Appellant filed for Chapter 7 bankruptcy relief on April 21, 1992, more than seven years after his loans first became due. This debt, therefore, is dischargeable unless there was an "applicable suspension of the repayment period" under § 523(a)(8)(A). The bankruptcy court granted appellee summary judgment, determining that the extension of the repayment period, although mistaken, was nevertheless, an "applicable suspension" tolling the running of § 523(a)(8)(A)'s seven-year period of nondischargeability. The district court affirmed. See Woodcock v. Chemical Bank (In re Woodcock), 212 B.R. 658 (D. Colo. 1997). Appellant appeals.

In reviewing the district court's decision affirming the bankruptcy court's determination, this court will apply the same standards of review employed by the district court. See Tulsa Energy, Inc. v. KPL Prod. Co. (In re Tulsa Energy, Inc.), 111 F.3d 88, 89 (10th Cir. 1997). We, therefore, review de novo the bankruptcy court's decision granting appellee summary judgment. See American Bank & Trust Co. v. Jardine Ins. Servs. Tex., Inc. (In re Barton Indus., Inc.), 104 F.3d 1241, 1245 (10th Cir. 1997).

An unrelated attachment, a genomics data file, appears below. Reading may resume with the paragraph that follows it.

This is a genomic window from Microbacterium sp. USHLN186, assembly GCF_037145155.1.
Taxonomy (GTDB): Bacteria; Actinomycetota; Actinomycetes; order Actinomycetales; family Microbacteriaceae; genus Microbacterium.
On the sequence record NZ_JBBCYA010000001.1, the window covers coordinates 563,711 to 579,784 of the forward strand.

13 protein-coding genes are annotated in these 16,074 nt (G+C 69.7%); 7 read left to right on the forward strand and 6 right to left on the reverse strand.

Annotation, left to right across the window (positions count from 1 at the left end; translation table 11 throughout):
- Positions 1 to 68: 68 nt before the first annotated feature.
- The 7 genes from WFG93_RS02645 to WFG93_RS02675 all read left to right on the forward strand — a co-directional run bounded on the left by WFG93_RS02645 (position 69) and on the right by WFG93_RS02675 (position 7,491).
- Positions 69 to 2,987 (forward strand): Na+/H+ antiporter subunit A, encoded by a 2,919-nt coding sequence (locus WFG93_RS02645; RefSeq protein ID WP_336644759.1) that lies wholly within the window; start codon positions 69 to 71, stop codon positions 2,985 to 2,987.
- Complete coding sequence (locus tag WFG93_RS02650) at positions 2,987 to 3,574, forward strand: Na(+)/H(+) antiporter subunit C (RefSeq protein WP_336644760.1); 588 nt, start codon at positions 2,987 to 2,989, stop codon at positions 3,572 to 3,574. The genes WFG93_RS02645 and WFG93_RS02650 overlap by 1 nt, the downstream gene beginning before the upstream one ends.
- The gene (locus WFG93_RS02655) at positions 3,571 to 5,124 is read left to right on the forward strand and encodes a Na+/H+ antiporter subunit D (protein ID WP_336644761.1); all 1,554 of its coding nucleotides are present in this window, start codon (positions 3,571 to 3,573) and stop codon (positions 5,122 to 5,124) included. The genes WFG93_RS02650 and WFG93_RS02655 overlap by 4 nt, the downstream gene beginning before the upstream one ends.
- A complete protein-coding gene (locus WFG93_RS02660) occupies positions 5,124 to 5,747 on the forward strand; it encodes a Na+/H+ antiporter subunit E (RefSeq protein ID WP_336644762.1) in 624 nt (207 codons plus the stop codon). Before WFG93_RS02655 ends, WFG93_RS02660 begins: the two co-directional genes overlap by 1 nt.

Appellant argues that, because he was not entitled to the deferments he requested and received, they are not "applicable suspension[s]" excludable under § 523(a)(8)(A). We disagree. The plain language of the statute is not as narrow as appellant asserts. See Huber v. Marine Midland Bank, N.A. (In re Huber), 169 B.R. 82, 83-84, 86-87 (Bankr. W.D.N.Y. 1994). See generally Flynn v. New Hampshire Higher Educ. Assistance Found. (In re Flynn), 190 B.R. 139, 142 (Bankr. D.N.H. 1995) (rejecting argument that § 523(a)(8)(A)'s reference to "applicable suspension" incorporates provisions of regulations and statutes governing guaranteed student loans). Interpreting § 523(a)(8)(A) broadly, see Virginia v. Gibson (In re Gibson), 184 B.R. 716, 718 (E.D.Va. 1995) (citing cases), aff'd, 86 F.3d 1150 (4th Cir. 1996) (Table), the plain meaning of the phrase "suspension of the repayment period" refers to an extension of the term of the loan by granting a period of time during which the debtor is not obligated to make payments. See In re Huber, 169 B.R. at 84; see also Shryock v. Pittsburg State Univ. (In re Shryock), 102 B.R. 217, 219 (Bankr. D. Kan. 1989) (broadly interpreting the term "suspension," under prior version of § 523(a)(8)(A) that provided five-year period of nondischargeability, as including "any time the original repayment period is set aside either by cessation of payments or modification of payments").